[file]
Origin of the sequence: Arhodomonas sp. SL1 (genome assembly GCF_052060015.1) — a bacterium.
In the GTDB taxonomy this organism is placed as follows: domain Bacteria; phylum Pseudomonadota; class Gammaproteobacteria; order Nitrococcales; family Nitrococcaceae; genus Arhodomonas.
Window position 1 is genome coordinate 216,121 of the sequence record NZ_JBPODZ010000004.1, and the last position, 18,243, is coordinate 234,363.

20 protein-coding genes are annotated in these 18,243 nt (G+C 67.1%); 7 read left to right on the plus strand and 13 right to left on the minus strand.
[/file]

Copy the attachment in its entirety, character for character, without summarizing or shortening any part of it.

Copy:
Origin of the sequence: Arhodomonas sp. SL1 (genome assembly GCF_052060015.1) — a bacterium.
In the GTDB taxonomy this organism is placed as follows: domain Bacteria; phylum Pseudomonadota; class Gammaproteobacteria; order Nitrococcales; family Nitrococcaceae; genus Arhodomonas.
Window position 1 is genome coordinate 216,121 of the sequence record NZ_JBPODZ010000004.1, and the last position, 18,243, is coordinate 234,363.

20 protein-coding genes are annotated in these 18,243 nt (G+C 67.1%); 7 read left to right on the plus strand and 13 right to left on the minus strand.